Long-Term Evolution (LTE) is a standard for high-speed wireless communication for mobile devices and data terminals, based on the GSM/EDGE and UMTS/HSPA technologies. It increases capacity and speed using a different radio interface together with core network improvements.
Fifth generation (5G) performance targets high data rate, reduced latency, energy saving, cost reduction, higher system capacity, and massive device connectivity. 5G succeeds 4G and 2G (GSM) systems.
Narrowband IoT (NB-IoT) is a Low Power Wide Area Network (LPWAN) radio technology standard developed to enable a wide range of cellular devices and services. NB-IoT focuses specifically on indoor coverage, low cost, long battery life, and high connection density. NB-IoT uses a subset of the LTE standard, but limits the bandwidth to a single narrow-band.
LTE category 1 (CAT-1) sits between the high-speed LTE categories that are most commonly seen in smartphones and the low speed LTE categories developed specifically for Internet of Things (IoT) and Machine-to-Machine (M2M) applications. It is the lowest cost LTE category that still has the required speeds to support data streaming.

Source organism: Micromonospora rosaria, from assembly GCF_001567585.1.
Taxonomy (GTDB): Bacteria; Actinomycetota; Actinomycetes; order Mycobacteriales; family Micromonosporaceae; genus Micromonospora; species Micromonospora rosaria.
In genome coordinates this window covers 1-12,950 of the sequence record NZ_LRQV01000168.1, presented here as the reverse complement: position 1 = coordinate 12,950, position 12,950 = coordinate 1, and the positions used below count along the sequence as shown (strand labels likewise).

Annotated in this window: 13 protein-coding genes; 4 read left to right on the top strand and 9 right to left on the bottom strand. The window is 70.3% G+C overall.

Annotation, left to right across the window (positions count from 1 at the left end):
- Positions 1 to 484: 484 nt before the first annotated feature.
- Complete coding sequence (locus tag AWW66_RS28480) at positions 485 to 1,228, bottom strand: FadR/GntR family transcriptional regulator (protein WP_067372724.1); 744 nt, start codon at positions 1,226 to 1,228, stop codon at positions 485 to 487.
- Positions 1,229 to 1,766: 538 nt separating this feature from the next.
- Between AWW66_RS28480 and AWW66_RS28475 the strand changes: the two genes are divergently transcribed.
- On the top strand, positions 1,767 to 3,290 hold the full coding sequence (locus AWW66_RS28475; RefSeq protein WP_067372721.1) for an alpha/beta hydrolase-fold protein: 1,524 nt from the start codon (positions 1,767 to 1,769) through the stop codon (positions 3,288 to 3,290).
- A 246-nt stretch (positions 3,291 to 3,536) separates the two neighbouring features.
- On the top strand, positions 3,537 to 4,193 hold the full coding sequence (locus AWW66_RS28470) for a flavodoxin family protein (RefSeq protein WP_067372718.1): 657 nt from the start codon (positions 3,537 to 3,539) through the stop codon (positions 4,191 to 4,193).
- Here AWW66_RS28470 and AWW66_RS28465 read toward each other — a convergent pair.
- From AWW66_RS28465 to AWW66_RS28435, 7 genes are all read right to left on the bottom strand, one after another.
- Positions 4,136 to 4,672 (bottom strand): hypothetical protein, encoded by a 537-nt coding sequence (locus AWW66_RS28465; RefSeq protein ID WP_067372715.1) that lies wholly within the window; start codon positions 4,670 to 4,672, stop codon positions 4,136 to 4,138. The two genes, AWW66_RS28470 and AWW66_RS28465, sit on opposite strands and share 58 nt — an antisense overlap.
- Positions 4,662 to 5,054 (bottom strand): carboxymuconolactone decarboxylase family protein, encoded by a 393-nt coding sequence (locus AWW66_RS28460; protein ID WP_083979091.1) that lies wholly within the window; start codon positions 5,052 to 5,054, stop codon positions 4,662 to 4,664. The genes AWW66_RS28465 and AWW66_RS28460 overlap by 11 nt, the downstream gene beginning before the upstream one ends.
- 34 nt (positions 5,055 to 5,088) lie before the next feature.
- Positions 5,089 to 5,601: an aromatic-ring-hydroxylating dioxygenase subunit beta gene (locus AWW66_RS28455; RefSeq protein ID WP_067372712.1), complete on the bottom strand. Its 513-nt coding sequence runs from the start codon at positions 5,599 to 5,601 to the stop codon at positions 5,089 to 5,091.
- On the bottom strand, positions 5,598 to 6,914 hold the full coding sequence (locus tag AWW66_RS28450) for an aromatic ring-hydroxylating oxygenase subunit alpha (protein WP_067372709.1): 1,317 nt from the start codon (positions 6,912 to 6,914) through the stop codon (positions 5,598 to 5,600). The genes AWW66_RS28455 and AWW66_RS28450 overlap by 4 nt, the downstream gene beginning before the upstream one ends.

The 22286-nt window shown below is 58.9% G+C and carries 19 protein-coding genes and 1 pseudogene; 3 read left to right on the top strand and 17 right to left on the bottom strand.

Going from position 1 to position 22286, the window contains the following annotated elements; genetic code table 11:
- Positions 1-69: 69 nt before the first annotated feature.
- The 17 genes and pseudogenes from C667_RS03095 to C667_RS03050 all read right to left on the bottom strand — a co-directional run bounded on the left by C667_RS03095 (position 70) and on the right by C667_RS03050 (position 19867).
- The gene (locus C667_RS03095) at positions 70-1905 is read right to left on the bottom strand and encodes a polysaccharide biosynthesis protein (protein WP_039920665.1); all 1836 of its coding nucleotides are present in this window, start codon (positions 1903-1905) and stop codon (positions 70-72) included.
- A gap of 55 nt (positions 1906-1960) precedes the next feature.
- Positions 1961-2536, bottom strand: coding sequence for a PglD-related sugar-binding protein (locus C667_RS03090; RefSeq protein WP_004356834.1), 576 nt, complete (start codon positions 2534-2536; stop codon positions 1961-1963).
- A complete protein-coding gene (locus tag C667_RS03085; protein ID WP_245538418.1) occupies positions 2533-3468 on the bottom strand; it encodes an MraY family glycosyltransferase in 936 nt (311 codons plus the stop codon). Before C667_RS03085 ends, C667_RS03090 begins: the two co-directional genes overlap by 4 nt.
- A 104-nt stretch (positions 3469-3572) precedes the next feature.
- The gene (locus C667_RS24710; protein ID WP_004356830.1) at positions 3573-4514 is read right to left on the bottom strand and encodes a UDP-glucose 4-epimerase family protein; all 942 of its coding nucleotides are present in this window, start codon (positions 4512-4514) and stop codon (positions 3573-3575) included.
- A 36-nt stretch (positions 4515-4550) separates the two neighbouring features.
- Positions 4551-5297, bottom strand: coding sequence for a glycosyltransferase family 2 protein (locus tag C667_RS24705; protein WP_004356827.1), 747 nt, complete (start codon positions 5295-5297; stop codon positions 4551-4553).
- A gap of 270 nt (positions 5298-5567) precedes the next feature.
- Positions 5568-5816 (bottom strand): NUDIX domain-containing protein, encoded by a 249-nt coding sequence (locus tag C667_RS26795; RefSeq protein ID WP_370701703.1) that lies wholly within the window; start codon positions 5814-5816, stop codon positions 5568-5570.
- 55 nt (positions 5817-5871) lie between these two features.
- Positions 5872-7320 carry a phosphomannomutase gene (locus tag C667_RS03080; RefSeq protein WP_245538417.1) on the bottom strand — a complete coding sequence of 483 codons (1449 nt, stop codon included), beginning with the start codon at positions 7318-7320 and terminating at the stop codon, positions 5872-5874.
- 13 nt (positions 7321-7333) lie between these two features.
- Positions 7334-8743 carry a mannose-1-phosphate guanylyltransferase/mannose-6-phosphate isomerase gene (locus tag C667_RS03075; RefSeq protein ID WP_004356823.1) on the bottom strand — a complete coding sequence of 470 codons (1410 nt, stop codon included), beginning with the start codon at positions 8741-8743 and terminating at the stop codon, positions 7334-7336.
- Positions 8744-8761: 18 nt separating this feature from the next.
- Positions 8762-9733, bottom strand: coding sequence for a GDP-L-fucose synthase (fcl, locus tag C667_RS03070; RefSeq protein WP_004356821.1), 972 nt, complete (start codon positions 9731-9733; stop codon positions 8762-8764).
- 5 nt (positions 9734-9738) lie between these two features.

VoLTE stands for voice over LTE, which is essentially voice calls over a 4G LTE network. Voice traffic over VoLTE frees up spectrum and allows it to be used for other purposes.
Multiple-input and multiple-output (MIMO) is a method for multiplying the capacity of a radio link using multiple transmit and receive antennas to exploit multipath propagation. MIMO has become an essential element of wireless communication standards.
Carrier Aggregation is an advanced technology that bonds multiple spectrum channels together.
4X4 MIMO (Multiple Input Multiple Output) is a technology that delivers twice the speed and incremental network capacity to a wireless device by doubling the number of data paths between the cell site and the wireless device.
Full Dimension MIMO (FD-MIMO) is LTE technology utilized in the evolution to 5G.
256 QAM (Quadrature Amplitude Modulation) increases the number of bits delivered per transmission to enable faster speeds.
License Assisted Access is a technology that utilizes unused, unlicensed 5GHz spectrum to augment available bandwidth. This technology provides a huge speed and capacity boost for heavily un-utilized outdoor spectrums across the US.